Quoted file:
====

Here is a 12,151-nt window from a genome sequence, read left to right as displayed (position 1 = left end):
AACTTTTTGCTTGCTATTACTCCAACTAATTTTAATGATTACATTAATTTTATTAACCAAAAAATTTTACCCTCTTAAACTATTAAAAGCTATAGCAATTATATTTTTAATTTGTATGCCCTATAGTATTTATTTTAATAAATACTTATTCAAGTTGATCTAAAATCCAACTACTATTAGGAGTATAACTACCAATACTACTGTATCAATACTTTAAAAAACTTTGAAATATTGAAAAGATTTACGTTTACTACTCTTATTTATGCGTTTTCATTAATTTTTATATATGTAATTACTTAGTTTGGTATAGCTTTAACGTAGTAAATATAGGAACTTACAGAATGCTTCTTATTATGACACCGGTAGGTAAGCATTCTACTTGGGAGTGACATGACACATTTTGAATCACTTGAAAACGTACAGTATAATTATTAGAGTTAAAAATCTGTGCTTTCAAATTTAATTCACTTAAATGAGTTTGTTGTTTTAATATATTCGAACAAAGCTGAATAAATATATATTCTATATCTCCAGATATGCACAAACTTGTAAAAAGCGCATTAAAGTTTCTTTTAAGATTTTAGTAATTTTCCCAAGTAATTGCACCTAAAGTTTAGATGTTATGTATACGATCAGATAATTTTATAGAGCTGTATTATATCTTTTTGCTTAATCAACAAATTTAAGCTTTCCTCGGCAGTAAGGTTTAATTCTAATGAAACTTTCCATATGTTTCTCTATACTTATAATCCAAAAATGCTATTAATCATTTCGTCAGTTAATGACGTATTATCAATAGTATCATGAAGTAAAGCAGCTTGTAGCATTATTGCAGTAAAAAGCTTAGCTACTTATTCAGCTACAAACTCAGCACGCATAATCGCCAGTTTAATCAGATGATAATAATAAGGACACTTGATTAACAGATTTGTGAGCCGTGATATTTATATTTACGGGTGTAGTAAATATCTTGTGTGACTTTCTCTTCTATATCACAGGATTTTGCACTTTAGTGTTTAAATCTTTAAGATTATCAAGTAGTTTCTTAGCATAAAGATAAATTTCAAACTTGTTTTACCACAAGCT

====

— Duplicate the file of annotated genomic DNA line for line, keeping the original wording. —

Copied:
Here is a 12,151-nt window from a genome sequence, read left to right as displayed (position 1 = left end):
AACTTTTTGCTTGCTATTACTCCAACTAATTTTAATGATTACATTAATTTTATTAACCAAAAAATTTTACCCTCTTAAACTATTAAAAGCTATAGCAATTATATTTTTAATTTGTATGCCCTATAGTATTTATTTTAATAAATACTTATTCAAGTTGATCTAAAATCCAACTACTATTAGGAGTATAACTACCAATACTACTGTATCAATACTTTAAAAAACTTTGAAATATTGAAAAGATTTACGTTTACTACTCTTATTTATGCGTTTTCATTAATTTTTATATATGTAATTACTTAGTTTGGTATAGCTTTAACGTAGTAAATATAGGAACTTACAGAATGCTTCTTATTATGACACCGGTAGGTAAGCATTCTACTTGGGAGTGACATGACACATTTTGAATCACTTGAAAACGTACAGTATAATTATTAGAGTTAAAAATCTGTGCTTTCAAATTTAATTCACTTAAATGAGTTTGTTGTTTTAATATATTCGAACAAAGCTGAATAAATATATATTCTATATCTCCAGATATGCACAAACTTGTAAAAAGCGCATTAAAGTTTCTTTTAAGATTTTAGTAATTTTCCCAAGTAATTGCACCTAAAGTTTAGATGTTATGTATACGATCAGATAATTTTATAGAGCTGTATTATATCTTTTTGCTTAATCAACAAATTTAAGCTTTCCTCGGCAGTAAGGTTTAATTCTAATGAAACTTTCCATATGTTTCTCTATACTTATAATCCAAAAATGCTATTAATCATTTCGTCAGTTAATGACGTATTATCAATAGTATCATGAAGTAAAGCAGCTTGTAGCATTATTGCAGTAAAAAGCTTAGCTACTTATTCAGCTACAAACTCAGCACGCATAATCGCCAGTTTAATCAGATGATAATAATAAGGACACTTGATTAACAGATTTGTGAGCCGTGATATTTATATTTACGGGTGTAGTAAATATCTTGTGTGACTTTCTCTTCTATATCACAGGATTTTGCACTTTAGTGTTTAAATCTTTAAGATTATCAAGTAGTTTCTTAGCATAAAGATAAATTTCAAACTTGTTTTACCACAAGCT